The Minnesota Twins baseball team have had many broadcasters in their history in Minnesota. Here is a list of the people who have been a part of bringing the Twins to the people of Minnesota.

List of Minnesota Twins team records

This is a listing of statistical records and milestone achievements of the Minnesota Twins franchise.

List of New York Yankees broadcasters

As one of the most successful clubs in Major League Baseball, the New York Yankees are also one of its oldest teams. Part of that success derives to its radio and television broadcasts that have been running beginning in 1939 when the first radio transmissions were broadcast from the old stadium, and from 1947 when television broadcasts began. They have been one of the pioneer superstation broadcasts when WPIX became a national superstation in 1978 and were the first American League team to broadcast their games on cable, both first in 1978 and later on in 1979, when Sportschannel NY (now MSG Plus) began broadcasting Yankees games to cable subscribers. Today, the team can be heard and/or seen in its gameday broadcasts during the baseball season on:

TV: YES Network or WPIX channel 11 in New York

Radio: WFAN 660AM and WFAN-FM 101.9 FM in New York; New York Yankees Radio Network; WADO 1280 AM (Spanish) (Cadena Radio Yankees)Longest serving Yankee broadcasters (all-time with 10+ years)

Phil Rizzuto (40 yrs), John Sterling (31 yrs), Mel Allen (30 yrs), Michael Kay (28 yrs), Bobby Murcer (22 yrs), Ken Singleton (23 yrs), Frank Messer (18 yrs), Bill White (18 yrs), Suzyn Waldman (15 yrs), Red Barber (13 yrs), Jim Kaat (13 yrs), Al Trautwig (12 yrs)

MLB Network Showcase

MLB Network Showcase is the title of a presentation of Major League Baseball on cable and satellite channel MLB Network (self-produced by MLB Network), that premiered on April 9, 2009. Longtime NBC Sports broadcaster Bob Costas is one of the play-by-play voices of the broadcasts. Matt Vasgersian also does play-by-play on some games. Jim Kaat, John Smoltz, and Tom Verducci provide color commentary. The network produces 26 non-exclusive live games a year during baseball season and since 2012 two League Division Series games. Since one or both teams' local TV rights holders also carry the games, the MLB Network feed is subject to local blackouts. In that event, the cities in the blacked-out markets will instead see a simulcast of another scheduled game via one team's local TV rights holder.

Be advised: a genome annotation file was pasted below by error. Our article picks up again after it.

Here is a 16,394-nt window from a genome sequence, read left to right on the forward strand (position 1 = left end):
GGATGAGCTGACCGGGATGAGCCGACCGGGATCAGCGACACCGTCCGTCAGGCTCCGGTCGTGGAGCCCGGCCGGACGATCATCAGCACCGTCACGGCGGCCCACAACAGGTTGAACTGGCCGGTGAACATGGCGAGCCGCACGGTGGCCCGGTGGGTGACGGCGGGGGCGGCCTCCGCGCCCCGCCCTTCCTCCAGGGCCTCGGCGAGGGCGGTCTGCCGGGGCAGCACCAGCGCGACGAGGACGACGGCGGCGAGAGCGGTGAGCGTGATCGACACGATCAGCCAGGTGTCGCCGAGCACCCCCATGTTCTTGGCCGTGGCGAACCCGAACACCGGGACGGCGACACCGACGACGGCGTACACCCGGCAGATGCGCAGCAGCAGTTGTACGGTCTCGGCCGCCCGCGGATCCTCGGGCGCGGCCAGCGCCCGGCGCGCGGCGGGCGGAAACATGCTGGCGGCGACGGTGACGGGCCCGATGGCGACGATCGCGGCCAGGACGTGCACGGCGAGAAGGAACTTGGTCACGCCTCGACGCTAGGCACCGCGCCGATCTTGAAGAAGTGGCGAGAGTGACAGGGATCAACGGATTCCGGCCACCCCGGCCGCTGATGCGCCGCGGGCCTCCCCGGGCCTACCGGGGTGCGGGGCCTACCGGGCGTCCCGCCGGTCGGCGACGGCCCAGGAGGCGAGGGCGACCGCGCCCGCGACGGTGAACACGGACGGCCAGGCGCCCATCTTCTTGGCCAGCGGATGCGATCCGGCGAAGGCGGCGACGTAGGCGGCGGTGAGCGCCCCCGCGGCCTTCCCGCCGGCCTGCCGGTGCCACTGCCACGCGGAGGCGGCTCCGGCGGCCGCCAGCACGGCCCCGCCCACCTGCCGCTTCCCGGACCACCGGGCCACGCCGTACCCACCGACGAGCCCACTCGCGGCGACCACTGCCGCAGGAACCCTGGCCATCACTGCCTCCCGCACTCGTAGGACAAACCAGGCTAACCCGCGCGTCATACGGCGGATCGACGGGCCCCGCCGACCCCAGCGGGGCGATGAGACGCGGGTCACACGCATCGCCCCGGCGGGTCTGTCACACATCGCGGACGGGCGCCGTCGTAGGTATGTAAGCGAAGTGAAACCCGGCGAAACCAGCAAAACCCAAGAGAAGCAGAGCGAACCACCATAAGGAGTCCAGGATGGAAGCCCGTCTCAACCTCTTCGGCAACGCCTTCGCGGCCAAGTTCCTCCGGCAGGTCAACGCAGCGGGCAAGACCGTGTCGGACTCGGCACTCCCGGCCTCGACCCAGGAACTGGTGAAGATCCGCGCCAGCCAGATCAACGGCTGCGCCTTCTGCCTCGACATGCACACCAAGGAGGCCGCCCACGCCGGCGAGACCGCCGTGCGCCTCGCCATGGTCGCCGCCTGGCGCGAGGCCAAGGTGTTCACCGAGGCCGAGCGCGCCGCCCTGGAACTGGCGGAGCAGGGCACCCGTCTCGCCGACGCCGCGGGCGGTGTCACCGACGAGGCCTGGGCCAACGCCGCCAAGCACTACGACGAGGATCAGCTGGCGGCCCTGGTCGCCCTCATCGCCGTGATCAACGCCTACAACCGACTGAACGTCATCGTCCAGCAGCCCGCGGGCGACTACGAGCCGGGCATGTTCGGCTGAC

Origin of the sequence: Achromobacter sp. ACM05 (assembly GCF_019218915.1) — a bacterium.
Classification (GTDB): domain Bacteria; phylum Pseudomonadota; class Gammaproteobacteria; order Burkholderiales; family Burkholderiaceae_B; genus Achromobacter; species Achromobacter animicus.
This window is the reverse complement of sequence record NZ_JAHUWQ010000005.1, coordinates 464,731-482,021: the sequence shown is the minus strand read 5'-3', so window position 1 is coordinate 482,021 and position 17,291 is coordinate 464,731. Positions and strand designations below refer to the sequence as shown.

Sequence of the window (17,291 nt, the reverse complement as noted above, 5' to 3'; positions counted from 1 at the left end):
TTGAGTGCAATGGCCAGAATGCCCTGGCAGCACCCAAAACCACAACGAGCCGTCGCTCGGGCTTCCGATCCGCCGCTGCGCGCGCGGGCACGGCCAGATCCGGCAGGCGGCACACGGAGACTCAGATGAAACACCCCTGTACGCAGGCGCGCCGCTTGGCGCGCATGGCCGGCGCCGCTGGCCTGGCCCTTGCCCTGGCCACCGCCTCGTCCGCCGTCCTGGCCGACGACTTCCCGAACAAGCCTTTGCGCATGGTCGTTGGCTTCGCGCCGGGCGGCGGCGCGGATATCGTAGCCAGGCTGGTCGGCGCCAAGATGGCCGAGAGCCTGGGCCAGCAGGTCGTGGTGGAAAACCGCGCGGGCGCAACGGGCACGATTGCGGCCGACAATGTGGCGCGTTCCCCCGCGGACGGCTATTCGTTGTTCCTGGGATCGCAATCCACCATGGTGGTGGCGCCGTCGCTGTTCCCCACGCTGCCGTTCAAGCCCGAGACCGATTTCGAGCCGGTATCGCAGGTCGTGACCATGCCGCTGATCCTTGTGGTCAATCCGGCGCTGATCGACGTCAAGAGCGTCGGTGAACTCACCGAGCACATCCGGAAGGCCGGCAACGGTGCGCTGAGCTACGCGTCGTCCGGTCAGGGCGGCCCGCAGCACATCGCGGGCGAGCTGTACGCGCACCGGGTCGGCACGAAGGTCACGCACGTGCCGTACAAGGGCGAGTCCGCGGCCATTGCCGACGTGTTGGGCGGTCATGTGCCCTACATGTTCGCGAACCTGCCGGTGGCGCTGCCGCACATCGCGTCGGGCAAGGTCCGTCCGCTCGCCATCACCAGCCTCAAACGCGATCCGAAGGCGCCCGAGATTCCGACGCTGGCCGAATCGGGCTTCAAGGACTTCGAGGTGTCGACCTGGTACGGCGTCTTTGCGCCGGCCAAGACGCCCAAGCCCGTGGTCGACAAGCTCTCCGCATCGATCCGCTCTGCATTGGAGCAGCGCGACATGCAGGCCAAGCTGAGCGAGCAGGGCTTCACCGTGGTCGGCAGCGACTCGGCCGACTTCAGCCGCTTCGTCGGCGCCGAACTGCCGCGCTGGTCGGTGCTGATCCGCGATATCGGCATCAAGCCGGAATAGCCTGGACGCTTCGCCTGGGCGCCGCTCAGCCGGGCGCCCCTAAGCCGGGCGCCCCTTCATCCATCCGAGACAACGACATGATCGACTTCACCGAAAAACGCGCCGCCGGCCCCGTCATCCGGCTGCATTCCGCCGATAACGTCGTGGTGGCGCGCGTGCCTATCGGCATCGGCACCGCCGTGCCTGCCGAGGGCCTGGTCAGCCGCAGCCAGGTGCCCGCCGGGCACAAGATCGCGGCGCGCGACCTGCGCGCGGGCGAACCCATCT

Major League Baseball on CBS

Major League Baseball on CBS is the branding used for broadcasts of Major League Baseball (MLB) games produced by CBS Sports, the sports division of the CBS television network in the United States.

Rawlings Gold Glove Award

The Rawlings Gold Glove Award, usually referred to as simply the Gold Glove, is the award given annually to the Major League Baseball players judged to have exhibited superior individual fielding performances at each fielding position in both the National League (NL) and the American League (AL), as voted by the managers and coaches in each league. It is also awarded to women fastpitch softball players in the National Pro Fastpitch as of 2016. Managers are not permitted to vote for their own players. Additionally, a sabermetric component provided by Society for American Baseball Research (SABR) accounts for approximately 25 percent of the vote. Eighteen Gold Gloves are awarded each year (with the exception of 1957, 1985, 2007, and 2018), one at each of the nine positions in each league. In 1957, the baseball glove manufacturer Rawlings created the Gold Glove Award to commemorate the best fielding performance at each position. The award was created from a glove made from gold lamé-tanned leather and affixed to a walnut base. Initially, only one Gold Glove per position was awarded to the top fielder at each position in Major League Baseball; however, separate awards were given for the National and American Leagues beginning in 1958.